Why upgrading to Windows 10 is less alarming than it used to be

Eldon asked whether he should upgrade to Windows 10.

My short answer: If you’re using Windows 8.1, probably yes. If you’re using Windows 7, probably no. But of course it’s much more complicated than that.

Last July, I recommended that people wait at least three months before accepting Microsoft’s free upgrade. Now that those three months and another three have gone by, chances are that Windows 10 will be stable and compatible on your machine (although there are no guarantees). But is it worth the learning curve and the possible hassles?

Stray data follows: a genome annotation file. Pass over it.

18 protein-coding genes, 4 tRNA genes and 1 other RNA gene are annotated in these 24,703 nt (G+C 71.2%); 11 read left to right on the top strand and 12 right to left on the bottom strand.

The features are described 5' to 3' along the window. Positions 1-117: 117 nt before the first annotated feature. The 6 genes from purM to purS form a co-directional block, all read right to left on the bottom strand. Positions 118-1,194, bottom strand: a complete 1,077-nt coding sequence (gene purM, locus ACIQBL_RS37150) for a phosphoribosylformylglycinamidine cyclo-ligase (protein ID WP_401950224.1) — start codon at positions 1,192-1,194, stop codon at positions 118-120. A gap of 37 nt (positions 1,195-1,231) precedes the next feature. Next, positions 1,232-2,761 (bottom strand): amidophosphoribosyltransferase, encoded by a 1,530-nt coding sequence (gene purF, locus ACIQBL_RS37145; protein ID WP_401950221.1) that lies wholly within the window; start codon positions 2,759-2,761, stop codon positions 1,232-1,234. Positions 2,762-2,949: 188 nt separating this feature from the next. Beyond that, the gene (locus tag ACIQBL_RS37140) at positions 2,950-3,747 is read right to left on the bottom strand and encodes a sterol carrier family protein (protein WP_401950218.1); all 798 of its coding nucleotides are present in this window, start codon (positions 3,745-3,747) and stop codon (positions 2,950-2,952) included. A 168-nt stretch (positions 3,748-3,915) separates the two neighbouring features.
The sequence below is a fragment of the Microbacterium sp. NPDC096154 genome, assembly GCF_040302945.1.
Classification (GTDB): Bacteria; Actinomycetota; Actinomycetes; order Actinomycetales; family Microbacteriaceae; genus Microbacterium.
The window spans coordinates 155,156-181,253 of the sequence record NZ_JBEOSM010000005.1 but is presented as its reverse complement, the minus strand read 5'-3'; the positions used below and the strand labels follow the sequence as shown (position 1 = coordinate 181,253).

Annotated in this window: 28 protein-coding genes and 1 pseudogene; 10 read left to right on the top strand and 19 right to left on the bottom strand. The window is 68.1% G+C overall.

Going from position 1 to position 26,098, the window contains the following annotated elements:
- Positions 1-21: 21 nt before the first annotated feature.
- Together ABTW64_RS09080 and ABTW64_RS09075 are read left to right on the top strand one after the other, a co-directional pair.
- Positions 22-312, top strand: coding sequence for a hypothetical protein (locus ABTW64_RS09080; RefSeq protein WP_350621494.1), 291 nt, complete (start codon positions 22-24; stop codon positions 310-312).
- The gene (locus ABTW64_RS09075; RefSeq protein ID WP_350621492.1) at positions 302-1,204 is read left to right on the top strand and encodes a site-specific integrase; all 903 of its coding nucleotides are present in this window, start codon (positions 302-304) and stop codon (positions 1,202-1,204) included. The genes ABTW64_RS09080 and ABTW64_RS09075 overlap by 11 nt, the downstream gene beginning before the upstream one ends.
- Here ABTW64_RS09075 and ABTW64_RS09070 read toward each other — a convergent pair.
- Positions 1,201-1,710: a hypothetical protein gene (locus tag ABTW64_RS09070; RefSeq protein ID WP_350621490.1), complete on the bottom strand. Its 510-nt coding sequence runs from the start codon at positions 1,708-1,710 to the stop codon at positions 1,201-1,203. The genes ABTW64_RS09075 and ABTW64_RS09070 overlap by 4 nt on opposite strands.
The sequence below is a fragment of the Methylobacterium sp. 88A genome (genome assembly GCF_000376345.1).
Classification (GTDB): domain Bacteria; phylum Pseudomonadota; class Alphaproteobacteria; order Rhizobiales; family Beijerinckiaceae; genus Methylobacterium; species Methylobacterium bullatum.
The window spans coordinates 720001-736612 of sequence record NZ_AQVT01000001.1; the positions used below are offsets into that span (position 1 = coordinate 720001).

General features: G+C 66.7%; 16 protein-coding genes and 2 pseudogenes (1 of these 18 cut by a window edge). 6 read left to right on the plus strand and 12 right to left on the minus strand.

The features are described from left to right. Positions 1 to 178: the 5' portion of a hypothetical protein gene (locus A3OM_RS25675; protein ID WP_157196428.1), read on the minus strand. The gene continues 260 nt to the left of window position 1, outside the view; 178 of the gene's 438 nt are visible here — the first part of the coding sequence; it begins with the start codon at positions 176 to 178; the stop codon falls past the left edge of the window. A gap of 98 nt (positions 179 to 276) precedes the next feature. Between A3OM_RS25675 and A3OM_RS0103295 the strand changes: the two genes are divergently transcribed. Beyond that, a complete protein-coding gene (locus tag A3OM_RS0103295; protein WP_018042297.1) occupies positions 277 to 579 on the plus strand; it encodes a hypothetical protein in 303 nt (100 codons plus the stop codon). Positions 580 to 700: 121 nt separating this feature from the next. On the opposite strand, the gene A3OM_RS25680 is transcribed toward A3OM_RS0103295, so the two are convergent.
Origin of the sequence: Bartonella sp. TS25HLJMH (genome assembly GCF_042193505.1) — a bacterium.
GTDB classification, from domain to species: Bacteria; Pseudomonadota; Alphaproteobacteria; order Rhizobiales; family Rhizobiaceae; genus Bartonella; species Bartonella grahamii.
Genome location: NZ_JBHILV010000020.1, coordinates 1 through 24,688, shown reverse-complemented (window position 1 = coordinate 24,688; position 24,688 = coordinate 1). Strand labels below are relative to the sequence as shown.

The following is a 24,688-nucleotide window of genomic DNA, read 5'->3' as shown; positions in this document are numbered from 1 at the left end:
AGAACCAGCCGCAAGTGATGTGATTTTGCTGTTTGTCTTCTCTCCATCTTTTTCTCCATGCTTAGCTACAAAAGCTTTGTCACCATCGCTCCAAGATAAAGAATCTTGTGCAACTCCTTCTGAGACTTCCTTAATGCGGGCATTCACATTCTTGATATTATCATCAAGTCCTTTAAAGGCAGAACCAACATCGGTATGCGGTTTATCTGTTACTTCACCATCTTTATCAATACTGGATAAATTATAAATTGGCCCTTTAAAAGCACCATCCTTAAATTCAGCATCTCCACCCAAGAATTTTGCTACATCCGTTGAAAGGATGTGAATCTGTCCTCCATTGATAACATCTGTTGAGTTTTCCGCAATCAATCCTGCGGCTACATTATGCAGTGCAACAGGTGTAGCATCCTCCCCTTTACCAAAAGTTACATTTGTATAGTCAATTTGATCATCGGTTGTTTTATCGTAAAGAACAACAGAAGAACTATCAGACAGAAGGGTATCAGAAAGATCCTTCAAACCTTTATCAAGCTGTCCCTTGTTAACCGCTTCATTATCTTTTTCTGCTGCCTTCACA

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If you’re using Windows 8.1, they probably are. Windows 10 gives you a much better user interface, without the dueling environments that made Windows 8 so annoying. You get the Start menu back, and this time, it’s a touch-friendly Start menu.

But unless they have a touchscreen, Windows 7 users won’t find the new Start menu all that compelling. Windows 10 has several minor improvements over Windows 7—many of which are familiar to Windows 8.1 users. For instance, both Windows Explorer (now called File Explorer) and Task Manager have been redesigned for ease of use. While these improvements are nice, they’re hardly compelling.

One compelling feature for both Windows 8.1 and Windows 7 users is Virtual Desktops. You no longer need to set up third-party software to display different programs on different desktops.

But there are disadvantages, too. Windows 10 contains some troubling spyware. You need to protect yourself.

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